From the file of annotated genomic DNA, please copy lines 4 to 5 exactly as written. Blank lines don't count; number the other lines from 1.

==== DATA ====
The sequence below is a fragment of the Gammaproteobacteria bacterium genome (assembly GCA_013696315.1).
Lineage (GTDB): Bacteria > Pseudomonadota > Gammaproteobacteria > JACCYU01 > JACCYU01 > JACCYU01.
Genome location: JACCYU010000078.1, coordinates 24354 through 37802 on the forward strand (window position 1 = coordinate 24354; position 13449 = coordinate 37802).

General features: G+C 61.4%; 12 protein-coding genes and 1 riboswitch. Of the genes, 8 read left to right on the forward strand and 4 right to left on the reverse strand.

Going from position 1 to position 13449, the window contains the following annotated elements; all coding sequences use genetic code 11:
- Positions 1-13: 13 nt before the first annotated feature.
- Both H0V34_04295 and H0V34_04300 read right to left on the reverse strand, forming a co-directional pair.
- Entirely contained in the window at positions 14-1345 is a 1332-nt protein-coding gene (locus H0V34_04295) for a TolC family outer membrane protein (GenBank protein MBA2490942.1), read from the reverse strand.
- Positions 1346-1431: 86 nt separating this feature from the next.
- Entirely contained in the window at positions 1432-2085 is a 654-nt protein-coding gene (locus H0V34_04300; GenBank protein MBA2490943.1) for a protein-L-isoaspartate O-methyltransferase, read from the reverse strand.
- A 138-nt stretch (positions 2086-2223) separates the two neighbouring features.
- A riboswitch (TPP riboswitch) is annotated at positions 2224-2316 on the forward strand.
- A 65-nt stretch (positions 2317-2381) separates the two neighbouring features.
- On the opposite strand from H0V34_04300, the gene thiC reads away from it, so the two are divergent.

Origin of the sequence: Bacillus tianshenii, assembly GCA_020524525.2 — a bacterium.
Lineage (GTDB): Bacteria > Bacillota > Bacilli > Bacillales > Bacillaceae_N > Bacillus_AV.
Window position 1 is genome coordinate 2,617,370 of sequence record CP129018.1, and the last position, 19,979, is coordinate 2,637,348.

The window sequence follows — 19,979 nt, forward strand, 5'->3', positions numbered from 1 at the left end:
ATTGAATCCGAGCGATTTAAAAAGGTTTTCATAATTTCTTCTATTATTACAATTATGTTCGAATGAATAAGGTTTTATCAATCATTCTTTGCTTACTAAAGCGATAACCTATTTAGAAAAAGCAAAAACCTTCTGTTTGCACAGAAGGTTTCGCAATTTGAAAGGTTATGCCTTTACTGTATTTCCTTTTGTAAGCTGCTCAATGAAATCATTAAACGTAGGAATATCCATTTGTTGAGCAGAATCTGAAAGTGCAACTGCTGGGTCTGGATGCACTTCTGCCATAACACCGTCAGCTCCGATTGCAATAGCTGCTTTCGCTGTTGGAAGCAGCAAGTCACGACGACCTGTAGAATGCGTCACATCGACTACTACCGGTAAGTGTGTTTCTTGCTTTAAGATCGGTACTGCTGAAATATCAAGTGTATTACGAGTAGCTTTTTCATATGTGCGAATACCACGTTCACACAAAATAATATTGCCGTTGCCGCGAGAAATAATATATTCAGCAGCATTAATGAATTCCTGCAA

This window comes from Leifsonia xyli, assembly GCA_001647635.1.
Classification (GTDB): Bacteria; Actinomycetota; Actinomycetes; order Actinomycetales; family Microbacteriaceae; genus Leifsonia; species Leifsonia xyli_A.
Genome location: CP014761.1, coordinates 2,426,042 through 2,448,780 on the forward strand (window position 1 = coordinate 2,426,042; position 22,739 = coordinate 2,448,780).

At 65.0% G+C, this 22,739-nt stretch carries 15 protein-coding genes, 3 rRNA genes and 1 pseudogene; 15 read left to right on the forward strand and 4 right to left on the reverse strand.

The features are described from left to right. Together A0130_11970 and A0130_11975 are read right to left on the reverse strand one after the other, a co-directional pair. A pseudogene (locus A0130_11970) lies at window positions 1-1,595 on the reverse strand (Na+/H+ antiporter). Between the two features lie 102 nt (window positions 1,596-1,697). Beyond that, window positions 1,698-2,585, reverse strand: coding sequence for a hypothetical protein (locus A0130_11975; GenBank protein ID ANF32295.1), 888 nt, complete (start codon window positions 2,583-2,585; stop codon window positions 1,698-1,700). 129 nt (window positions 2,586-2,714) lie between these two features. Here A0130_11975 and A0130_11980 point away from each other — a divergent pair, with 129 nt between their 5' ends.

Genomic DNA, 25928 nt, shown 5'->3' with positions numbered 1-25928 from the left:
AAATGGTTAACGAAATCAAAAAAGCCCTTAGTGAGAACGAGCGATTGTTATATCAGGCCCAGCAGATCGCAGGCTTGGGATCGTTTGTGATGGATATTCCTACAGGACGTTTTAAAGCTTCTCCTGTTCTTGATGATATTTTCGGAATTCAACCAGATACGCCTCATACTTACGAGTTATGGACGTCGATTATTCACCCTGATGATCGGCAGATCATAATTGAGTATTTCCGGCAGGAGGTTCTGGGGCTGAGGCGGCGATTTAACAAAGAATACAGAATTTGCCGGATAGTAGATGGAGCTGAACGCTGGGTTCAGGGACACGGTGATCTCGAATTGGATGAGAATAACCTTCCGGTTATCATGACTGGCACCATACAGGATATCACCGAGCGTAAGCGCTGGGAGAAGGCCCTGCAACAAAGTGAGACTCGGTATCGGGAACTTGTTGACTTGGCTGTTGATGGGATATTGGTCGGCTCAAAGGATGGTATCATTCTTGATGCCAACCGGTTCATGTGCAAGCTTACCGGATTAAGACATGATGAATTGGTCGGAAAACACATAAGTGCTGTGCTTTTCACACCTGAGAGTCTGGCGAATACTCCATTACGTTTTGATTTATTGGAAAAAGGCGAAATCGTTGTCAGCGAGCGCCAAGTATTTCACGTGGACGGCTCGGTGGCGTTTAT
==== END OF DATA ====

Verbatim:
General features: G+C 61.4%; 12 protein-coding genes and 1 riboswitch. Of the genes, 8 read left to right on the forward strand and 4 right to left on the reverse strand.

Going from position 1 to position 13449, the window contains the following annotated elements; all coding sequences use genetic code 11: